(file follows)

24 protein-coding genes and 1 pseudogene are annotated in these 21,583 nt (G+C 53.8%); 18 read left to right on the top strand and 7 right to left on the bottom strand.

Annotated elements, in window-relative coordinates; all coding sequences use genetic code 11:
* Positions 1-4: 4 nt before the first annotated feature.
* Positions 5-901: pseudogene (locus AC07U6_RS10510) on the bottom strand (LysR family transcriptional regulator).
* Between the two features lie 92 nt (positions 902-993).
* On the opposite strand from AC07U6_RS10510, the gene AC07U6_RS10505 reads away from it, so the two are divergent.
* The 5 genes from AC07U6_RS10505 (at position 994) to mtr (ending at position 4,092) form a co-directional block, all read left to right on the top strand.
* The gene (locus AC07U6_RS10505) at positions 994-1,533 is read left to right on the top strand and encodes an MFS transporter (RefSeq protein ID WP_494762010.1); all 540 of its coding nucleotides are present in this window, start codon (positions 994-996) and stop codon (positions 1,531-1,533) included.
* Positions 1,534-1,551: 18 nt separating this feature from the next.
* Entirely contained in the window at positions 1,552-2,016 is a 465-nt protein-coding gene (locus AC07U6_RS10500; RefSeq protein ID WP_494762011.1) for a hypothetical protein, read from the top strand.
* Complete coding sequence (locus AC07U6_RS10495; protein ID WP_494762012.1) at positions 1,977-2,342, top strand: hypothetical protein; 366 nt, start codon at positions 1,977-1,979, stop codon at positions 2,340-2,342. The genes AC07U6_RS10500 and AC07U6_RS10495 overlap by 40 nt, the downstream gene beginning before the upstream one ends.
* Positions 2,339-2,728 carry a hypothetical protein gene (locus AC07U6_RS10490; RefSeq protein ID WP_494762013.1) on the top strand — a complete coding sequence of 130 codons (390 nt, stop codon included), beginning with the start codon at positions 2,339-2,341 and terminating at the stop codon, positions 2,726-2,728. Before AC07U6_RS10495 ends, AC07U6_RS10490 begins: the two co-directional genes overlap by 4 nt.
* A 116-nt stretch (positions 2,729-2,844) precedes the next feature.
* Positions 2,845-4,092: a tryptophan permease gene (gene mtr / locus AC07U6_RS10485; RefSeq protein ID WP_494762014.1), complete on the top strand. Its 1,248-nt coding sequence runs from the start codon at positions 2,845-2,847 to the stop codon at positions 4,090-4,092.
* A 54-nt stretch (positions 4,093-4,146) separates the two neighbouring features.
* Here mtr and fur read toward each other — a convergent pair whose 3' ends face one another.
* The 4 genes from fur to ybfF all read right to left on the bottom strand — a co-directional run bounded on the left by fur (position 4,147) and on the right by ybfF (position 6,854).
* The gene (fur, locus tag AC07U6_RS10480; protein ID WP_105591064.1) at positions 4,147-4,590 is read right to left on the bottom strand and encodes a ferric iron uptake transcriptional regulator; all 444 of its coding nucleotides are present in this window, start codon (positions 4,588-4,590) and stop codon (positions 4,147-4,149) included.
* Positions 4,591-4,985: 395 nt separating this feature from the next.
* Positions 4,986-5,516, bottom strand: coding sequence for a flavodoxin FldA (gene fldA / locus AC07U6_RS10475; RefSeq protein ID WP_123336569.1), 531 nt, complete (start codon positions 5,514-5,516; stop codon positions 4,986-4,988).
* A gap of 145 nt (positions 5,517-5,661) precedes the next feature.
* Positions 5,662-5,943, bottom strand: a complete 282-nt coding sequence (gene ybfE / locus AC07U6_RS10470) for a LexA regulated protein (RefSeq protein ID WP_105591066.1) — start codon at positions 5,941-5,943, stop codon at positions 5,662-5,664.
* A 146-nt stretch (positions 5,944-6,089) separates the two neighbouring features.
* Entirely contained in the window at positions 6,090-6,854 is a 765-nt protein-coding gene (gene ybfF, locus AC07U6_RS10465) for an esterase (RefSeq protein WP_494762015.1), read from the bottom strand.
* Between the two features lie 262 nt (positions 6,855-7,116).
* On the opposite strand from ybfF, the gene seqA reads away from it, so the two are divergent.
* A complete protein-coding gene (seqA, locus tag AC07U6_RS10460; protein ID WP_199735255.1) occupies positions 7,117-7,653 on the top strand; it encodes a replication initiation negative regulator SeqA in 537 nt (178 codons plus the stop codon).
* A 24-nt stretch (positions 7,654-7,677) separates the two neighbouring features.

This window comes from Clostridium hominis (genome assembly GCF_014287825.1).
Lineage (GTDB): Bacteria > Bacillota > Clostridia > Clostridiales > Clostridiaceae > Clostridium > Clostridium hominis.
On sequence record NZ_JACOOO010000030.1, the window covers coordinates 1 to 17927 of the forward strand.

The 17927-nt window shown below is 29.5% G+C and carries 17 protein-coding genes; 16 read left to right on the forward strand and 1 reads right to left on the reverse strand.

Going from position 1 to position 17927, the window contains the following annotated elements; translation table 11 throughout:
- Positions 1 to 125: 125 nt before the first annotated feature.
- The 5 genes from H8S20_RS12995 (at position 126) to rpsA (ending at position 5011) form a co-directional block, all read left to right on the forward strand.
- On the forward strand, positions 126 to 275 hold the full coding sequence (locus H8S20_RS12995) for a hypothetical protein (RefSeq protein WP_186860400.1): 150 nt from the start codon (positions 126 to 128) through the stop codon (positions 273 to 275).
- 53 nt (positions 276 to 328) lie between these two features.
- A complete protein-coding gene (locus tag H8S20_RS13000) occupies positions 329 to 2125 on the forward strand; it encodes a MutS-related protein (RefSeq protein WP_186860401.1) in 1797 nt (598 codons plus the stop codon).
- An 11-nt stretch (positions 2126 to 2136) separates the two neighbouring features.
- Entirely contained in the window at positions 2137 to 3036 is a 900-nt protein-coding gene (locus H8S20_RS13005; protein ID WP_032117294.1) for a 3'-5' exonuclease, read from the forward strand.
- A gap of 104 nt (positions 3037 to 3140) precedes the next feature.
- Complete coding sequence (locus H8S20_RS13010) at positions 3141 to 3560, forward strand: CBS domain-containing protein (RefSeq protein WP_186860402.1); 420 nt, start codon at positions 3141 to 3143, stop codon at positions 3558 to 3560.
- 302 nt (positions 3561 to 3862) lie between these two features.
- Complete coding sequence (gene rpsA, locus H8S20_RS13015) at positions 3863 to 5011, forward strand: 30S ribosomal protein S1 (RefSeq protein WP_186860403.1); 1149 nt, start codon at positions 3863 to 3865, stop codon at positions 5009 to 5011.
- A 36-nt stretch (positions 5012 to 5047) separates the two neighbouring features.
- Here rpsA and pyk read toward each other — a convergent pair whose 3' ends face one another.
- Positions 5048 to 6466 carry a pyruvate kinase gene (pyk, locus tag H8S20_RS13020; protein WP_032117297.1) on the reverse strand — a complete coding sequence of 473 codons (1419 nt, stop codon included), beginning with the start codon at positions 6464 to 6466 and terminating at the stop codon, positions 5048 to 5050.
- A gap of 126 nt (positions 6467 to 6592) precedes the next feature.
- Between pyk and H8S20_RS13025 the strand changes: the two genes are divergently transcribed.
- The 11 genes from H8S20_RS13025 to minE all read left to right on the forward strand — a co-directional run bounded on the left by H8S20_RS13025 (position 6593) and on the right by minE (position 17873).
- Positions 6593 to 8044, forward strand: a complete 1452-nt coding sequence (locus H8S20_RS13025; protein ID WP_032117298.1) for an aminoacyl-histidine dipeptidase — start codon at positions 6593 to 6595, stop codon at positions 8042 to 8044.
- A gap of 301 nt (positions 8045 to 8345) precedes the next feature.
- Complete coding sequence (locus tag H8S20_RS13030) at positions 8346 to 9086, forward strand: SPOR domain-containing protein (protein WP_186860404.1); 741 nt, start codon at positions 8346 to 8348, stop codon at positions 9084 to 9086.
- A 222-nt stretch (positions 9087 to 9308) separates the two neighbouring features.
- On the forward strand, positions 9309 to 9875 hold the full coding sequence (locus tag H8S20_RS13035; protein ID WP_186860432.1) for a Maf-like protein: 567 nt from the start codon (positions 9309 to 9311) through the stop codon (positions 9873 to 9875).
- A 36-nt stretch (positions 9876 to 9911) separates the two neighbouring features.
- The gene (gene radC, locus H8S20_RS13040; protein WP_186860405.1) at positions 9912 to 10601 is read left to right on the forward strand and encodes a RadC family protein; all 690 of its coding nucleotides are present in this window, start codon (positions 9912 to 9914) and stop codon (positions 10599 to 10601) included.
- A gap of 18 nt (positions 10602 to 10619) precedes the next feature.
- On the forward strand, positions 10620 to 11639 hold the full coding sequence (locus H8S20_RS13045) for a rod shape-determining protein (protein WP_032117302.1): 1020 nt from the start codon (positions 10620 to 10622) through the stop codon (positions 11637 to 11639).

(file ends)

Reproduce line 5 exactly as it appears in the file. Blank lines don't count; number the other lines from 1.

* Between the two features lie 92 nt (positions 902-993).